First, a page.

Sunday, October 31, 2010

To Trick or Treat ... or Not?

Well, folks, ready or not, it’s Halloween! For some of us, the day tops “Start Christmas Shopping” lists, which makes money managers frown … unless their jobs include balancing the budgets of department and discount stores.

One thing these big thinkers agree on is that all this partying took place in the late fall. No big surprise there, since that’s when harvesting happened, even in the good old days.

While Hanna Montana wigs and Buzz Lightyear domes are relatively recent additions to the costumes we’ll see tonight, but there’s nothing new about this “tricking and treating” stuff.
Some historians insist that the holiday’s roots are so long that they reach back to the time of the Celts, who, more than 2,000 years ago celebrated the pagan festival “Samhain” (“sow-in”) that included the offering of sacrifices to ensure healthy crops in the coming year.
Other researchers claim it’s a Roman “harvest festival” thing called “The Pomona,” which quickly gave way to the more popular “Feralia” … another carnival of sorts involved lots of sacrificing and (gasp) death.


Then, in A.D. 600, a guy in a pointy hat (Pope Boniface IV, to be specific) decided that all Christians must remember all martyrs, and picked a random date that more or less correlated with the revelry. Pope Gregory III agreed and, not to be outdone, put his official ruling into place by establishing an official date and title. And what better way to honor those saints than by jump-starting the prayers on the hallowed eve of All Saints Day!

But, with all that livestock slaughtering and toga bleaching to do in preparation, it must have seemed like an incredible waste of time saying “all hallow’s evening.” And so, the human race, with its perpetual need to abbreviate, can be credited with the name that stuck: Halloween.

Another trait of human beings is ... we can't seem to leave well enough alone. Perhaps this is why, a couple of centuries later, yet another pope (whose name escapes me) drafted yet another ruling that encouraged folks to remember everybody who called Paradise home: November 2 was then known as "All Souls Day."

But never fear, ye Christians, we are not alone in our desire to remember, honor, and even celebrate the dead:

Mexico and Brazil both observe El Día de los Muertos (Day of the Dead). It’s called Dia de los Natitas (Day of the Skulls) in Brazil, but, potato-potahto …. And let’s not forget the much-touted Ghost Festival, celebrated all across Asia. Nepal calls their “day” Gia Jatra, and it’s Araw ng mga Patay in the Philippines.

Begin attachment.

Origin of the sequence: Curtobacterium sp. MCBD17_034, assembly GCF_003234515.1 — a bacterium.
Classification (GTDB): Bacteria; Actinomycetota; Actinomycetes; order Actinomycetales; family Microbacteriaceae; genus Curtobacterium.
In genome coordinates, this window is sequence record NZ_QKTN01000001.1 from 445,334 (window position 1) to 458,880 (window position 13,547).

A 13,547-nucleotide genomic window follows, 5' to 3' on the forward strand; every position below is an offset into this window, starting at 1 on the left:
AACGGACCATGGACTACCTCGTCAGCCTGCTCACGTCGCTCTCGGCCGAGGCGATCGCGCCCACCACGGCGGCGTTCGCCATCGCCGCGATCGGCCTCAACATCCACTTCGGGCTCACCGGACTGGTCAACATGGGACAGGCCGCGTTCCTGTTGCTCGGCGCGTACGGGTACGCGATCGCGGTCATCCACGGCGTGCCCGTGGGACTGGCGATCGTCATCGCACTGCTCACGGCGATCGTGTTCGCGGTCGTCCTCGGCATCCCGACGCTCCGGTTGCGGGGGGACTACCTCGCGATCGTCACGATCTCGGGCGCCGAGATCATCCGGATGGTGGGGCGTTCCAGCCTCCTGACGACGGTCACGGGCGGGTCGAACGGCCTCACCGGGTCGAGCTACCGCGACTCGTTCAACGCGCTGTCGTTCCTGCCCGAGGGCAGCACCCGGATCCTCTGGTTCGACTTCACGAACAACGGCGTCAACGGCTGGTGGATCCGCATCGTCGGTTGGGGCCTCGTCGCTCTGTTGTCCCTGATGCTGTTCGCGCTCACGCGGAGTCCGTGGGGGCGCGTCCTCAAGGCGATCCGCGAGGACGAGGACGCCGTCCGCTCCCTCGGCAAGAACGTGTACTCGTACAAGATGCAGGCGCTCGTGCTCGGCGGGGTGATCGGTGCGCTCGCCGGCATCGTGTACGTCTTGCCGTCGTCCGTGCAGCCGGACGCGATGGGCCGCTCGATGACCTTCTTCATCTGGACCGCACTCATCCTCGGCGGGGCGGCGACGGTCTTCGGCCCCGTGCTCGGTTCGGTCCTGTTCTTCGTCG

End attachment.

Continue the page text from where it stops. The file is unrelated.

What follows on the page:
It wasn’t really as weird and maudlin as the names make it sound. The common thread in it all is man’s need to acknowledge and seek forgiveness of his sins. Giving up things of value (ala animal sacrifice), it was hoped, would prove to God that feeble humans—despite the deeds that told Him otherwise—had a genuine desire to do better in the coming year, and, garbed in “o woe is me” outfits, they proved it by making painful sacrifices.

Thankfully, we’re no longer required to sacrifice our cows and lambs to atone for our sins. Yet I know a lot of devout believers (of many faiths!) who refuse to partake in “wicked Halloween rituals.” But is this holiday really so “evil”?

I contend that it isn’t …provided--as we don our clown noses and pirate sashes—we remember our ancestors’ original (if not naïve) intentions, and the ultimate sacrifice our Lord and Savior made that day on the cross.

What say you, friends!


Kameko said...

It is wonderful of you, Sandie and Christa to offer this amazing book in a drawing. And to through in a copy of your latest novels - that's just marvelous!

There are so many enriching and life changing scripture verses in the Bible that it is hard to choose just one. It seems my favorite will change depending on what is going on my life at the time. Right now, this verse is one that speaks to me as my family is going through some rough emotional times. It helps to keep me grounded.

"The Lord is good, a stronghold in the day of trouble; and He knoweth them that trust in Him."
~ Nahum 1:7

Kameko said...

I thoroughly enjoyed your posting on the roots of Halloween. Some I had heard before, some I had not. But the important thing you summed up in the end - that we do remember the ultimate sacrifice our Lord and Savior made!

Blessings to you!

Anonymous said...

I never realized how the depths of our words can affect the lives of others until I read "Love Finds You in Paradise, Pa" and I had that amazing "Ah Ha! Moment we hear so much about! It may be the wrong place to post this, but I wanted to thank you for ever word you write, and every moment you give to God being His obedient servant so that others lives can be touched. I never read romance of any kind, feeling too old to be loved again. I read your book only because of the wolves...I dearly connect to the wolves and was excited to know we have a wolf sanctuary nearby. To my surprise I was challenged in my walk to become more Christ-like (Could I ever forgive to that degree?) and to reasses my fortress I had built around my heart blocking anyone who might try to invade its perimeters. I understood with a new awareness the need to daily ask for forgiveness and get right in God's eyes to become the child of God He wanted me to be...outside of my fleshly perimeters and walking in the spirit. Thank you for touching lives and sharing the messages He gives you with others. I know the time and effort it takes to write a book is so much more than anyone realizes, and I appreciate your inspiration and ministry far more than my simple words can convey. Sincerely, Cheri Horgan